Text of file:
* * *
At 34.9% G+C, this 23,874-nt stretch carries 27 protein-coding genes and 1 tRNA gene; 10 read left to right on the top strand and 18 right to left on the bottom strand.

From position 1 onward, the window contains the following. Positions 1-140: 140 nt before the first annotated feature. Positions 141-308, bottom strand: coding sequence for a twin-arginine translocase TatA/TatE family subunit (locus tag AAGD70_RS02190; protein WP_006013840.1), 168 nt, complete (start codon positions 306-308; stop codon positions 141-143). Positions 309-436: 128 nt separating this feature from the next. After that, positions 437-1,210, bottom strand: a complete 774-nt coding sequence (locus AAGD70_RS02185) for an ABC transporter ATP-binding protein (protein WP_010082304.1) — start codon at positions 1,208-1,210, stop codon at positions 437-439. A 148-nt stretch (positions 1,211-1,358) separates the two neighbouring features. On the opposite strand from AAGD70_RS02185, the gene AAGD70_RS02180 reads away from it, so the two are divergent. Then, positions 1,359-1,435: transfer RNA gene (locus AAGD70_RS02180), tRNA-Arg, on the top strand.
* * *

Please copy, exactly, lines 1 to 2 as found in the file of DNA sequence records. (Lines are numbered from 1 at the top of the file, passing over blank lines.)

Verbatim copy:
At 34.9% G+C, this 23,874-nt stretch carries 27 protein-coding genes and 1 tRNA gene; 10 read left to right on the top strand and 18 right to left on the bottom strand.

From position 1 onward, the window contains the following. Positions 1-140: 140 nt before the first annotated feature. Positions 141-308, bottom strand: coding sequence for a twin-arginine translocase TatA/TatE family subunit (locus tag AAGD70_RS02190; protein WP_006013840.1), 168 nt, complete (start codon positions 306-308; stop codon positions 141-143). Positions 309-436: 128 nt separating this feature from the next. After that, positions 437-1,210, bottom strand: a complete 774-nt coding sequence (locus AAGD70_RS02185) for an ABC transporter ATP-binding protein (protein WP_010082304.1) — start codon at positions 1,208-1,210, stop codon at positions 437-439. A 148-nt stretch (positions 1,211-1,358) separates the two neighbouring features. On the opposite strand from AAGD70_RS02185, the gene AAGD70_RS02180 reads away from it, so the two are divergent. Then, positions 1,359-1,435: transfer RNA gene (locus AAGD70_RS02180), tRNA-Arg, on the top strand.